This May marked my one-year anniversary as Communications Intern for the best advertising shop in Texas. Here are a few things I’ve learned along the way – not the standard intern advice like to bring a notebook to every meeting, because if you’ve gotten a job that 300 other people apply for each semester you already know that. This is the good stuff: the picadillo in the intern advice taco, if you will.
You might even get a sweet nameplate.
Listen to everything – literally everything. Develop the habit of having your ears open at all times. Even when you’re working on something else, keep an ear out for what your boss is saying in case it’s something that will come in handy (like ‘hey, get ready for literally thousands of SXSW party RSVPs to land in your inbox’) so you can chime in or get ahead of the game. Listen up in the hallways to know what is going on around the agency so you can ask questions or offer to pitch in on a project you otherwise wouldn’t have known about—or in my case, hear something you can put on the Wall of Things You Can’t Tweet (I would share a picture but, you know). Pitching in leads me to my next bit of advice…
(pictured: Things You Can Tweet)
You can stay there, but don’t stay in the same place. If you’re going to spend multiple semesters at the same place, don’t do it because you think the agency is fun and exciting, or (worse) because you’re comfortable there. Make sure your time is well spent. I’ve helped out other interns, picking up knowledge of how the agency works along the way, and met with people from other departments (the strategists here are mind-numbingly cool and the project managers are total bad asses) – there is always so much more to learn. And while you’re busy learning everything and meeting everyone…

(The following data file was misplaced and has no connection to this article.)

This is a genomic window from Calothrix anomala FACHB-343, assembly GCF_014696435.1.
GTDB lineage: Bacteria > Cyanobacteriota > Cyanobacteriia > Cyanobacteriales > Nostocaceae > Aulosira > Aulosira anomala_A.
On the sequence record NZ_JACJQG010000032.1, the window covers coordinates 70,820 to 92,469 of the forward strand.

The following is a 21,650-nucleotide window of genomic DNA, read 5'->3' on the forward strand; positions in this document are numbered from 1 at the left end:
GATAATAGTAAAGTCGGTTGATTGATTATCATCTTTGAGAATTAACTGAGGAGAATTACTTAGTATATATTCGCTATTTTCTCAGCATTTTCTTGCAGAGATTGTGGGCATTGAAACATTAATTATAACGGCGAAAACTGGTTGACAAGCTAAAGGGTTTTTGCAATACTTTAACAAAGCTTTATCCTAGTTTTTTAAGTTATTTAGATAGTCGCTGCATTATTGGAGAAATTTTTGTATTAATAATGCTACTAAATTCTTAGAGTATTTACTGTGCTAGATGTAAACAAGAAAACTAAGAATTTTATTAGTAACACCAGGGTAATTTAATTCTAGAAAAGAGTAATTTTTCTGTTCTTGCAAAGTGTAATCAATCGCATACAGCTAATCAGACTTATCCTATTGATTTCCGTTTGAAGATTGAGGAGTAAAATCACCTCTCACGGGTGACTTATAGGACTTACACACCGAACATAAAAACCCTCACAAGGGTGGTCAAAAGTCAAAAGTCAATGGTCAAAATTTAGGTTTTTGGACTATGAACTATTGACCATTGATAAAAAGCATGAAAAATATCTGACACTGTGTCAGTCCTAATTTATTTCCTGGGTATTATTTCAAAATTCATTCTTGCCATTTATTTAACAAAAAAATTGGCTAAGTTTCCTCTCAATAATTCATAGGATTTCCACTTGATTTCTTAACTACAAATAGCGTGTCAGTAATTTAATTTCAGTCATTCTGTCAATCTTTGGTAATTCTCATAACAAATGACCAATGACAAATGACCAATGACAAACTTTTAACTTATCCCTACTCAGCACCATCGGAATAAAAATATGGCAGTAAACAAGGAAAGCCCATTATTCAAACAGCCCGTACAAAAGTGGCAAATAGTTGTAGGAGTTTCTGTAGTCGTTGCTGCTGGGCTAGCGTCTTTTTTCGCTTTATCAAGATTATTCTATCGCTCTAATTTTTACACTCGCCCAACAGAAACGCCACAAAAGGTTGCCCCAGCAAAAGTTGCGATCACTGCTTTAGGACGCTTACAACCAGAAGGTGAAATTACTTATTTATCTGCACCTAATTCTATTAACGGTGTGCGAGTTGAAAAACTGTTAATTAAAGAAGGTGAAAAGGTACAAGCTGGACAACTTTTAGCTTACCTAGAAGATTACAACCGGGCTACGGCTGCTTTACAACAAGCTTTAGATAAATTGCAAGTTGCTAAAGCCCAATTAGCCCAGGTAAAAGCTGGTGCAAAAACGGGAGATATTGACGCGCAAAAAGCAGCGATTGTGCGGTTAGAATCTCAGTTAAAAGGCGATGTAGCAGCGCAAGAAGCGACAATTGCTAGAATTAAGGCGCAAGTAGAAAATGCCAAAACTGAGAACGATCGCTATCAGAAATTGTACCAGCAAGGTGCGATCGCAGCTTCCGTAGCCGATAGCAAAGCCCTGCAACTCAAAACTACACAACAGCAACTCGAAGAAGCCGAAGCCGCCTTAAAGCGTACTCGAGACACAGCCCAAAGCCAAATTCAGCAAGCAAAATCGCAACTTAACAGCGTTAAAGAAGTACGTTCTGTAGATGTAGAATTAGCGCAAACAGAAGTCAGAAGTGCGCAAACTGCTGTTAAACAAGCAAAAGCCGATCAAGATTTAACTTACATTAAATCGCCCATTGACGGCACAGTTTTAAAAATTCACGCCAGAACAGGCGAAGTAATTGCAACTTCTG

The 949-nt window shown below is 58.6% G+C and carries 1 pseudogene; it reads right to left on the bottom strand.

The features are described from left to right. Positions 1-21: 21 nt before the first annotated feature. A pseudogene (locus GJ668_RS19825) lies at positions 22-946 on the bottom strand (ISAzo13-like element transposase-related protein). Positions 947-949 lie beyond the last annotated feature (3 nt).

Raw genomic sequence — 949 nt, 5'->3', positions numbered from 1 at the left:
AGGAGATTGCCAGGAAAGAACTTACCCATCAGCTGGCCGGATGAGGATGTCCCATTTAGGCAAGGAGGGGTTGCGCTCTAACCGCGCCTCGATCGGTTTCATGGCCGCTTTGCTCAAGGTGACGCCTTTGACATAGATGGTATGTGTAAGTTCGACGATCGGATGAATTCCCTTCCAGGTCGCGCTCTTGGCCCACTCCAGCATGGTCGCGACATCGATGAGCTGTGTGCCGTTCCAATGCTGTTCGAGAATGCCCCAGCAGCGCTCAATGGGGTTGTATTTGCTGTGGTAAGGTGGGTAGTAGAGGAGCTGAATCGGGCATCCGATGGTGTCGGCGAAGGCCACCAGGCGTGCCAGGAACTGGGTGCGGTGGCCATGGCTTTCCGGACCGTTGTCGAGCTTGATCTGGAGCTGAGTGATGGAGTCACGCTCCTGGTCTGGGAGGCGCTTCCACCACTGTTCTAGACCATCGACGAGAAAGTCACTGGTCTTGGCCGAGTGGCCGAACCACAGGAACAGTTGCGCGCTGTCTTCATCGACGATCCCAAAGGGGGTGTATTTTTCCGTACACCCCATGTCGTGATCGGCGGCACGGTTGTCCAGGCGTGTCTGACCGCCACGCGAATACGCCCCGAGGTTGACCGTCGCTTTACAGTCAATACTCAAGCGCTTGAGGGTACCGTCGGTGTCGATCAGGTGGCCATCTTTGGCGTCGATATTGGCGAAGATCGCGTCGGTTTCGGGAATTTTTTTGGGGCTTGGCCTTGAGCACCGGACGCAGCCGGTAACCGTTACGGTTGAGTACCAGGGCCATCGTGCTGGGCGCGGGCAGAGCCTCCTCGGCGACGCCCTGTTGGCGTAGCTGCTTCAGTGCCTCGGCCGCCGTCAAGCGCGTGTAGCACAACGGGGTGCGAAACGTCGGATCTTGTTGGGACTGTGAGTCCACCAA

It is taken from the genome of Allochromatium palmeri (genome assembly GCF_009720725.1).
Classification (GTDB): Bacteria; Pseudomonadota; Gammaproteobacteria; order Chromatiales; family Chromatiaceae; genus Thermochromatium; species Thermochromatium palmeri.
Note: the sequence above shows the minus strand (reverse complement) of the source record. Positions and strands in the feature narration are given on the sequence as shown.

Develop a signature move. No, not a dance move you bring out at agency parties (unless you have no problem being That Intern). Hone a useful skill. In my case, one of my favorite parts of the job is planning and promoting internal events like our totally rad 80s Skate Party. If I can plan a fun event and incorporate puns, GIF gags and cultural references in an email invite and take something off my boss’s plate at the same time, I’m happy as a clam. And more importantly, my boss knows she can trust me to do this. That being said…
Live and die by feedback. Your supervisor isn’t trying to hurt your feelings when she says to cool it on the adjectives (or whatever your Achilles’ heel may be) – she’s trying to make you better. Incorporating constructive criticism is one of the most valuable skills you can have as an employee because it shows you listen, you learn, and you can focus on what’s important: the work, not getting a pat on the head and a gold star.
You can reverse Google image search with a picture you already have to find the source. Drag the picture into the Google image search bar from a different tab or from your desktop.
Insert hyperlinks in Microsoft Office products with Ctrl+K/Command+K. You’re welcome.
Now go dazzle ‘em.